What I mostly look for photographically from the Ngorongoro Crater is images of animals surrounded by the stunning habitat of the crater walls. These images tend to work best when it’s cloudy as the weather brings so much variety and drama to an already fantastic scene. This time we had a nice veil of clouds in the morning and we looked for a subject to feature in the landscape. A drive on the north side of the crater often is rewarded by sightings of Elephant bulls descending from the crater walls to the marshes. This morning was no exception.
Later we found a beautiful Black Rhino though a bit far. I liked the different layers of color in the background.
After lunch we drove on to the endless plains around Lake Ndutu. On the first morning we had a beautiful encounter with four new beautiful male Lions, the new kings in the area, after chasing away the two old males we have followed in the previous years. What a sight as they walked together. During the five days we stayed in the area we came across them regularly around the marshes.
One morning we drove out early to the Big Marsh. It’s a wet area where water is collected from the surrounding plains. A lion pride resides regularly in the area. In the fading darkness we spotted three big lionesses descending the slopes of the marsh. They followed one another, heading inside the tall grasses of the Marsh. We parked on the edge, in very dim light, watching them.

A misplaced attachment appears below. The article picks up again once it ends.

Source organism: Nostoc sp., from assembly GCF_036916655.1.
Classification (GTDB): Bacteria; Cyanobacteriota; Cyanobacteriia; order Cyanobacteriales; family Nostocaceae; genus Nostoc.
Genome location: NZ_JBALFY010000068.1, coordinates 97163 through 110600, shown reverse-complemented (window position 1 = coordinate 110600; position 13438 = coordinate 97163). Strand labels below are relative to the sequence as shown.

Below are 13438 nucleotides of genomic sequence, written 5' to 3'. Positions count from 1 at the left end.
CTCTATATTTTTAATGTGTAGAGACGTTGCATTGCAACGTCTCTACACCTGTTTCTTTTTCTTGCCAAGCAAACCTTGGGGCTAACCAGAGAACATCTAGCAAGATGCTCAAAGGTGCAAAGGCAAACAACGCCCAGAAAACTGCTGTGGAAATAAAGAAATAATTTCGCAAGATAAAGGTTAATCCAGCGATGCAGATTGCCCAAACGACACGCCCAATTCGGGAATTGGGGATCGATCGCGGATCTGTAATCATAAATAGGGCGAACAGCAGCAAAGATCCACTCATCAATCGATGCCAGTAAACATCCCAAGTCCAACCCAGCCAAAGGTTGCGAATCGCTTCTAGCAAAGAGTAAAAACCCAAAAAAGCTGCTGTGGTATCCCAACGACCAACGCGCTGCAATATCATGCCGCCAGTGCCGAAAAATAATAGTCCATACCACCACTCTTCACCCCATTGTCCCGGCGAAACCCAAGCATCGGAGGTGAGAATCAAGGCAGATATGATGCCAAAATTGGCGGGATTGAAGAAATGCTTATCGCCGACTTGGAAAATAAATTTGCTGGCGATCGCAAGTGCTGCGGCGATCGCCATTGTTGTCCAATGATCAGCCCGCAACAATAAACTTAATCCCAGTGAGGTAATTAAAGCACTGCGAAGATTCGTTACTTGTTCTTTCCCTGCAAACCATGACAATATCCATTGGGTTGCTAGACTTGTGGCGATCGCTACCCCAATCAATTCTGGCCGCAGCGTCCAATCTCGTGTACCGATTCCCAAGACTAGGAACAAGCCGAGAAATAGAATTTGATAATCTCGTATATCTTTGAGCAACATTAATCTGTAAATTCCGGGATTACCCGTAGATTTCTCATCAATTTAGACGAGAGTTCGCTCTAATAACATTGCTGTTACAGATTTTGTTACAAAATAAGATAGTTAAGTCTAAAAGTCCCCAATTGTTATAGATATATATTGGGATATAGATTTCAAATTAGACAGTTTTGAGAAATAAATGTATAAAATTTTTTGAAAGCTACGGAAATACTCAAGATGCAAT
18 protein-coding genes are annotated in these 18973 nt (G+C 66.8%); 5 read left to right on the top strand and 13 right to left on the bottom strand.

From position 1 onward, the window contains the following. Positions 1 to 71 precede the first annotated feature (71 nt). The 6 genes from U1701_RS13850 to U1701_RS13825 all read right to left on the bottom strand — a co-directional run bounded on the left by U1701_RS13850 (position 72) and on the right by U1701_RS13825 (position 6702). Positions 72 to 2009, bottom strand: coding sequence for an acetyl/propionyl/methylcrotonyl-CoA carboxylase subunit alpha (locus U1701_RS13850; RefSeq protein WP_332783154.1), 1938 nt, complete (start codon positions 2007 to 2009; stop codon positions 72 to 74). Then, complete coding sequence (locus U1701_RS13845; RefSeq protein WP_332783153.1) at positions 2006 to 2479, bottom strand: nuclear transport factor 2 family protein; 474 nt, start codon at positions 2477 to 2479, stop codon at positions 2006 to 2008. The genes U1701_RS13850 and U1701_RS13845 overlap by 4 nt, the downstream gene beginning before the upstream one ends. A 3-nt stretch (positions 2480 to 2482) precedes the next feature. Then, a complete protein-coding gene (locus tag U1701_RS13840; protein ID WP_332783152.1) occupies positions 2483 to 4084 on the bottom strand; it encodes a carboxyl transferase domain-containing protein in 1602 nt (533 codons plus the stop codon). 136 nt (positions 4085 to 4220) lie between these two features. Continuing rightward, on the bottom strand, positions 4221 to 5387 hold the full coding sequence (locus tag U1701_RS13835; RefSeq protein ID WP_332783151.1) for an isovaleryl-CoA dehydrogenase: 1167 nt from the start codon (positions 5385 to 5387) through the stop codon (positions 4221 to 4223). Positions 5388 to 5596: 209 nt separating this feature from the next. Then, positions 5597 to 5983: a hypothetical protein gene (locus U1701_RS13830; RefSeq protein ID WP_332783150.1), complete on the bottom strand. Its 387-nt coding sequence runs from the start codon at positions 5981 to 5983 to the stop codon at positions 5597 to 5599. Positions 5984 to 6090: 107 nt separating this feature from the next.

They walked further deep and suddenly a Cheetah bolted out of the marsh. She had been hiding in the reeds, unseen to us.
When I saw her turning back to look inside the marsh I understood why she was in there. She most likely had small cubs hidden among the reeds. Cheetahs often do that. She kept her eyes on the Lionesses who kept walking in the area where she came from.
Suddenly in the distance one Lioness popped out with something in her mouth. I grabbed the binoculars. A tiny Cheetah cub. A terrible scene was unfolding in front of us. To a lioness, a Cheetah is a competitor. Though the Marsh is Lions’ territory, Cheetahs often have cubs here. They love the safety the reeds provide. The problem is, the Lions like to have their cubs there too. The Lionesses kept circuling around the spot.
A good half an hour went by before the lionesses lost interest and left the spot. The Cheetah had retreated in the bushes above. It was only late in the morning when the Cheetah reappeared and walked back into the Marsh. She wanted to check if there was any cub left alive. We were hoping to see her come out with some cubs. We only saw one killed for certain but we didn’t know how many she had. She sniffed around her lair. And then she walked out alone.
Our days in Ndutu brought some more nice sightings of Lions and Cheetahs. Some images here. Not as many Cheetah sightings as previous years. Ndutu was very dry and the migration was not in the area. The large herds were further southwest, mostly in Maswa Game Reserve.
One evening we heard word that some Wild Dogs had been spotted in the open plains south of Ndutu. We rushed there. After a long search we finally found them and were rewarded with an interesting mating session. There were only three dogs. It was good to see them and hope that a bigger pack will build up from that moment!